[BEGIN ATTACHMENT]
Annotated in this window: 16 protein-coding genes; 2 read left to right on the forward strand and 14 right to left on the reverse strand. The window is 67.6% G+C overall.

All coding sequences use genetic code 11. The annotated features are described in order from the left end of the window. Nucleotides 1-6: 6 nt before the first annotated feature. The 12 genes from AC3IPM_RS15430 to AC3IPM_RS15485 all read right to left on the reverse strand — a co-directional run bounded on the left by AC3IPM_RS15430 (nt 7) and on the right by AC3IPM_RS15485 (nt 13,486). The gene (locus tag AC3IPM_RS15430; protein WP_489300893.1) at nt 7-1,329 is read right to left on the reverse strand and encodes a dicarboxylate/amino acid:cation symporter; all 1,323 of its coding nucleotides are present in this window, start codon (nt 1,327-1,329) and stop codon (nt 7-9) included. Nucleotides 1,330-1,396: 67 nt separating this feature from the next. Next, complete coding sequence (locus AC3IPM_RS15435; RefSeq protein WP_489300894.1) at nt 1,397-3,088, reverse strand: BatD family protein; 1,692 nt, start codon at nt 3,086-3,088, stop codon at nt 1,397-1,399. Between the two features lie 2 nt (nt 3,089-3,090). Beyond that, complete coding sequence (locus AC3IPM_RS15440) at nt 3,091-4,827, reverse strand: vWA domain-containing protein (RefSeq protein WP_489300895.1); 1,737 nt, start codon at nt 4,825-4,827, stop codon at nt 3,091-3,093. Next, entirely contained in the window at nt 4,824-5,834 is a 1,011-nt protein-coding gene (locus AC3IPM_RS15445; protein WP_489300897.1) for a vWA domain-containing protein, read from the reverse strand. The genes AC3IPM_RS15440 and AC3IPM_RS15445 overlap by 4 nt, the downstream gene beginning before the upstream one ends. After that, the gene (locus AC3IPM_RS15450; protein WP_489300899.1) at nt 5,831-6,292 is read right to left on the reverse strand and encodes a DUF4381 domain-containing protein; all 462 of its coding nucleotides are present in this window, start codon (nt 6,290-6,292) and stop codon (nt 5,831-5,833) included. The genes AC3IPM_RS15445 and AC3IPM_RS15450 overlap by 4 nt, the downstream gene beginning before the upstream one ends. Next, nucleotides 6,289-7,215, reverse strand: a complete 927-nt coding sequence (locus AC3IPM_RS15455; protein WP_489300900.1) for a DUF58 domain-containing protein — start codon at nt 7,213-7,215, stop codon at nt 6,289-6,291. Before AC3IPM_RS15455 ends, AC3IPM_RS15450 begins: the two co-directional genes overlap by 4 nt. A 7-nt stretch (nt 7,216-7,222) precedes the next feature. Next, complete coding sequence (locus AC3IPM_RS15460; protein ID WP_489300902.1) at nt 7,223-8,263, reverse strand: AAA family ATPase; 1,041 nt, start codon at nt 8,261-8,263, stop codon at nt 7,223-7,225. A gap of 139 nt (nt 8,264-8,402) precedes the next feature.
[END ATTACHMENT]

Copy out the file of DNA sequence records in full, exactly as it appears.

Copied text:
Annotated in this window: 16 protein-coding genes; 2 read left to right on the forward strand and 14 right to left on the reverse strand. The window is 67.6% G+C overall.

All coding sequences use genetic code 11. The annotated features are described in order from the left end of the window. Nucleotides 1-6: 6 nt before the first annotated feature. The 12 genes from AC3IPM_RS15430 to AC3IPM_RS15485 all read right to left on the reverse strand — a co-directional run bounded on the left by AC3IPM_RS15430 (nt 7) and on the right by AC3IPM_RS15485 (nt 13,486). The gene (locus tag AC3IPM_RS15430; protein WP_489300893.1) at nt 7-1,329 is read right to left on the reverse strand and encodes a dicarboxylate/amino acid:cation symporter; all 1,323 of its coding nucleotides are present in this window, start codon (nt 1,327-1,329) and stop codon (nt 7-9) included. Nucleotides 1,330-1,396: 67 nt separating this feature from the next. Next, complete coding sequence (locus AC3IPM_RS15435; RefSeq protein WP_489300894.1) at nt 1,397-3,088, reverse strand: BatD family protein; 1,692 nt, start codon at nt 3,086-3,088, stop codon at nt 1,397-1,399. Between the two features lie 2 nt (nt 3,089-3,090). Beyond that, complete coding sequence (locus AC3IPM_RS15440) at nt 3,091-4,827, reverse strand: vWA domain-containing protein (RefSeq protein WP_489300895.1); 1,737 nt, start codon at nt 4,825-4,827, stop codon at nt 3,091-3,093. Next, entirely contained in the window at nt 4,824-5,834 is a 1,011-nt protein-coding gene (locus AC3IPM_RS15445; protein WP_489300897.1) for a vWA domain-containing protein, read from the reverse strand. The genes AC3IPM_RS15440 and AC3IPM_RS15445 overlap by 4 nt, the downstream gene beginning before the upstream one ends. After that, the gene (locus AC3IPM_RS15450; protein WP_489300899.1) at nt 5,831-6,292 is read right to left on the reverse strand and encodes a DUF4381 domain-containing protein; all 462 of its coding nucleotides are present in this window, start codon (nt 6,290-6,292) and stop codon (nt 5,831-5,833) included. The genes AC3IPM_RS15445 and AC3IPM_RS15450 overlap by 4 nt, the downstream gene beginning before the upstream one ends. Next, nucleotides 6,289-7,215, reverse strand: a complete 927-nt coding sequence (locus AC3IPM_RS15455; protein WP_489300900.1) for a DUF58 domain-containing protein — start codon at nt 7,213-7,215, stop codon at nt 6,289-6,291. Before AC3IPM_RS15455 ends, AC3IPM_RS15450 begins: the two co-directional genes overlap by 4 nt. A 7-nt stretch (nt 7,216-7,222) precedes the next feature. Next, complete coding sequence (locus AC3IPM_RS15460; protein ID WP_489300902.1) at nt 7,223-8,263, reverse strand: AAA family ATPase; 1,041 nt, start codon at nt 8,261-8,263, stop codon at nt 7,223-7,225. A gap of 139 nt (nt 8,264-8,402) precedes the next feature.